Western New Mexico president helped Fla. school get off ground
Regarding the Florida Gulf Coast University men’s basketball team, the observation has been made that the players are older than the school is.
Likewise, Joe Shepard first set foot on the FGCU campus before there was a campus.
“It was five feet of swamp water,” says Shepard, now the president at Western New Mexico University in Silver City, of his former employer’s beginnings in Fort Myers, Fla. “There were no roads, there was no electricity, there was nothing.”
That was in 1995, when Shepard was hired as chief of student affairs at Florida Gulf Coast. Ground would not be broken on university buildings until the following year, and doors would not open to students until 1997.
The school would not have an athletics program until 2001.
So, how do you like the Eagles now?
After a stunning victory over second-seeded Georgetown in the NCAA Tournament South Region, 15th-seed FGCU then ousted San Diego State.
Tonight, college basketball’s latest Cinderella faces in-state rival Florida in the Sweet 16.
Within Shepard’s family, there is at least potential discord.
“My son is graduating from Florida Gulf Coast University,” he said Thursday in a phone interview, “and my daughter is a sophomore at the University of Florida.”
For Shepard himself, there’s no such conflict. He worked at FGCU for 16 years, seeing it grow from swampland to a state-of-the-art campus serving some 13,000 students, before leaving for Silver City.
The Eagles may have shocked the college basketball world (and ruined many a bracket along the way), but Shepard said he’s not surprised by their run in the tournament.
While there’s some good fortune involved, he said, FGCU’s success in athletics is mostly a product of forward thinking.
William Merwin, the school’s second president, took office in 1999. He built FGCU from a sleepy commuter school into a progressive, four-year university.
A major part of Merwin’s vision, Shepard said, was an athletic program.
“We built an arena, about a 4,500-seat arena, that we got through a mix of state money and donations,” Shepard said. “That launched the program, and we started to recruit.”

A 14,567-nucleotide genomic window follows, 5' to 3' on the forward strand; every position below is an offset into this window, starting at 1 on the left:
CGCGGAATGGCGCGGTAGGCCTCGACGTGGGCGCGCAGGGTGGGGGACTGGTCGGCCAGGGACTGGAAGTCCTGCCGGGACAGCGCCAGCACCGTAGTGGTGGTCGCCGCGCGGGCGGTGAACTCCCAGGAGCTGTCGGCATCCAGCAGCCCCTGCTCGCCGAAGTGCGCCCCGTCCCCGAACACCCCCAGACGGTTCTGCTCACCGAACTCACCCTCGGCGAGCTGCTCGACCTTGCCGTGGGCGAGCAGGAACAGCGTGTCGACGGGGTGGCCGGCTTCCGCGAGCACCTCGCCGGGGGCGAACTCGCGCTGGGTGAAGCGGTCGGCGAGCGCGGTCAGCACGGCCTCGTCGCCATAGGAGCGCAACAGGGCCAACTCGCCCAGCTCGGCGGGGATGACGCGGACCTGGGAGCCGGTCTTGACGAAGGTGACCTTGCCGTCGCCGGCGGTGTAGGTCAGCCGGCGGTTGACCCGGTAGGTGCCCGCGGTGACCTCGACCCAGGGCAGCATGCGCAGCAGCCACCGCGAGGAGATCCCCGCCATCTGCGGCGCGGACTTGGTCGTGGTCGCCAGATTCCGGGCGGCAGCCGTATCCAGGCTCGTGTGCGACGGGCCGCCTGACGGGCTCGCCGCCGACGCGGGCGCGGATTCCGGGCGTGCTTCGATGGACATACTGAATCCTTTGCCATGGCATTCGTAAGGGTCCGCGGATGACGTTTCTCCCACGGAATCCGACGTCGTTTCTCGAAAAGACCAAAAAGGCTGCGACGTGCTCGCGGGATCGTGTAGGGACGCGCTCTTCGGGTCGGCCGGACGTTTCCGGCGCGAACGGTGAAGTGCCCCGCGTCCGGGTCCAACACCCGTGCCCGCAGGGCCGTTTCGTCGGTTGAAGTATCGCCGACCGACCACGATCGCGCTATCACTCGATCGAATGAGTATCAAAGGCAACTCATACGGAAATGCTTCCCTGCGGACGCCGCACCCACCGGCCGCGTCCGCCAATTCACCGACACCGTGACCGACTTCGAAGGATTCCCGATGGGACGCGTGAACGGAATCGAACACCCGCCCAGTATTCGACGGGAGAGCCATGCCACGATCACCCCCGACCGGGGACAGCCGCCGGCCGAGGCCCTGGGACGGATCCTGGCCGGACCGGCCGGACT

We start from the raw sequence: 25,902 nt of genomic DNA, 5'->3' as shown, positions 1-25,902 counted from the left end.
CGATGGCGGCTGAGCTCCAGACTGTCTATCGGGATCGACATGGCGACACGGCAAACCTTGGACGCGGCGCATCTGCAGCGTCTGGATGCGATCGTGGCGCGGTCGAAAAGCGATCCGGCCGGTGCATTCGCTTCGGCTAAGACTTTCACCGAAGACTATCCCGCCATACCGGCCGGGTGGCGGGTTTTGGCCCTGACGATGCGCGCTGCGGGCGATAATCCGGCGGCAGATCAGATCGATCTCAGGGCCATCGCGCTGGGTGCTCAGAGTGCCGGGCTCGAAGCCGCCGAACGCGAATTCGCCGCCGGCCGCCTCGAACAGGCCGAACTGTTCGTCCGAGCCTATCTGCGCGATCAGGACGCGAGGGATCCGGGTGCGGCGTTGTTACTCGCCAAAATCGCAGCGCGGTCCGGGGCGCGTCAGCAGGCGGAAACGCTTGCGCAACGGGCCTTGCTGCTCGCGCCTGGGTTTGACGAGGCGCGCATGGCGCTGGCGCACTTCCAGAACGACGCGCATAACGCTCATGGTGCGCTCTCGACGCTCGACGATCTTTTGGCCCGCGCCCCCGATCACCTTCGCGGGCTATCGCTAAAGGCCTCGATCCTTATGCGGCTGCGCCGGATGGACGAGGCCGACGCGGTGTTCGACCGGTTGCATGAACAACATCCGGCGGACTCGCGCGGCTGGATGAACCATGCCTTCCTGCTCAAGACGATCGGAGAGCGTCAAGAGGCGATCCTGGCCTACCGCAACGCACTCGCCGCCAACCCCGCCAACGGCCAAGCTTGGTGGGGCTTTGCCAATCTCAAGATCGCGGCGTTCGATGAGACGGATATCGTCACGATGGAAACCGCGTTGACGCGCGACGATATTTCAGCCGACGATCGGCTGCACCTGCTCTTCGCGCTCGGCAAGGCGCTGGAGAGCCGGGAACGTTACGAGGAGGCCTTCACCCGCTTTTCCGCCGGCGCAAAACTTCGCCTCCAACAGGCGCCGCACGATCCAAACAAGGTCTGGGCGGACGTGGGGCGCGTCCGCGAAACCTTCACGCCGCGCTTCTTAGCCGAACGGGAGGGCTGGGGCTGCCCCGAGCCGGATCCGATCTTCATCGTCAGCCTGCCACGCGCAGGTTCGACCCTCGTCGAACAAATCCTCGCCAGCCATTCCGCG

Merwin intended Florida Gulf Coast to become a national power in NCAA Division II competition. But, unexpectedly, in 2007, the chance to become a Division I program presented itself with an invitation to join the Atlantic Sun Conference.
Men’s basketball coach Dave Balza had done well at the Division II level, but the program struggled to make the transition to DI. Balza, who now is being credited for laying a solid foundation, was fired after the 2010-11 season.
In came Andy Enfield, a Florida State assistant.
“He’s an excellent guy in terms of his recruiting abilities,” Shepard said. “We went out and recruited some great, great talent.”
It has been reported that Enfield — who is independently wealthy — is making some $157,000 a year at FGCU. Shepard believes the correct figure is closer to $180,000, but said he’s a bargain at any price.
“You get the right person with the right energy, you can go far, and I think FGCU’s an example of that,” Shepard said.
Florida, the South Region’s No. 3 seed, is a double-digit favorite to end FGCU’s run tonight in Dallas.
Shepard isn’t so sure. The Eagles, he said, are playing “old-school basketball, just going out and saying ‘we’re gonna have fun and we’re gonna play the game to win, not to manage the clock.'”
He notes that, after playing Georgetown and San Diego State essentially even in the first half, FGCU ran away from their high-seeded opponents in the second.
“I predict that if the University of Florida and Florida Gulf Coast University are close at halftime, all bets are off for the second half and FGCU wins.
“They just have the legs to do it.”
— This article appeared on page D1 of the Albuquerque Journal